Discussion
The distress of ALS caregivers is related to patient respiratory issues. The first and more intuitive explanation emphasizes the impact that the patient’s clinical condition has with respect to the caregiver. However, it is possible to hypothesize that if caregivers feel psychologically better, their patient’s quality of life improves and that a condition of greater well-being and relaxation could also increase ventilatory capacity. Furthermore, care management could be carried out more easily by caregivers who pay more attention to the patient's respiratory needs.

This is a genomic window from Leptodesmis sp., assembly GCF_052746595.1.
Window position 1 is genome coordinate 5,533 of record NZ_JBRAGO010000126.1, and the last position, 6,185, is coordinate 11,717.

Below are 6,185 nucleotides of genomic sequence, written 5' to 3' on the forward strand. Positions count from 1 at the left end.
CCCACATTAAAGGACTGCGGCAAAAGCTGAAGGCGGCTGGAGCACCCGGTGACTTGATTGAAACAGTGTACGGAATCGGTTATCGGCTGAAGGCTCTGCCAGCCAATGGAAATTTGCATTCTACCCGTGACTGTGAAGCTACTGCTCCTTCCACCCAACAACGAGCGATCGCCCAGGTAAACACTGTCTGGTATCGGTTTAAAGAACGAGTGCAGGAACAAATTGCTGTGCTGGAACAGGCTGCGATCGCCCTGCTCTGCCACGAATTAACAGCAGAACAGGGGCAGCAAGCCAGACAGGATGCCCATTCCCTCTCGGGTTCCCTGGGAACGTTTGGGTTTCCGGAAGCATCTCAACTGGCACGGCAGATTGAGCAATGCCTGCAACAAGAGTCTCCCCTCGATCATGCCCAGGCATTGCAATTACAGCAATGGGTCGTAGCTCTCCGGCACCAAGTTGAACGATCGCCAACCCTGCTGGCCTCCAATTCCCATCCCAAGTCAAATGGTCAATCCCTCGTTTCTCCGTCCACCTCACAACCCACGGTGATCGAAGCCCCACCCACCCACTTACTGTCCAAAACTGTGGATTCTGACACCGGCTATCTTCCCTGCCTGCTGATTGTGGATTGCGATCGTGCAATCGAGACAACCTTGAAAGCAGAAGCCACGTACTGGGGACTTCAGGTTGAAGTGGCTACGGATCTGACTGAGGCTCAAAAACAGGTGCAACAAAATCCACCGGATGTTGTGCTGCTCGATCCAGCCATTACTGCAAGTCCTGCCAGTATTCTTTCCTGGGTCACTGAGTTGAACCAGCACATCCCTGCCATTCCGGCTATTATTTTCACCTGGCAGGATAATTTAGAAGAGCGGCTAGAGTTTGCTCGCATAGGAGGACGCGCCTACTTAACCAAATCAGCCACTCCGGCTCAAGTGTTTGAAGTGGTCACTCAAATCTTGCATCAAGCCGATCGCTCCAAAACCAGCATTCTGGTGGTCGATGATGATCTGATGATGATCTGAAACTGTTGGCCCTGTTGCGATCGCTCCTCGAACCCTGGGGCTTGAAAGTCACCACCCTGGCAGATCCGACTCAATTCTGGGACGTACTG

Conclusion
Patient perception of social support and caregiver distress are related to respiratory issues in ALS.
doi:10.1186/1751-0759-6-14
PMCID: PMC3472192  PMID: 22721255
Quality of life; Bio-psycho-social interaction; Amyotrophic lateral sclerosis; Non-invasive ventilation; Health care; Caregivers
7.  Internet-Based Behavioral Interventions for Obesity: An Updated Systematic Review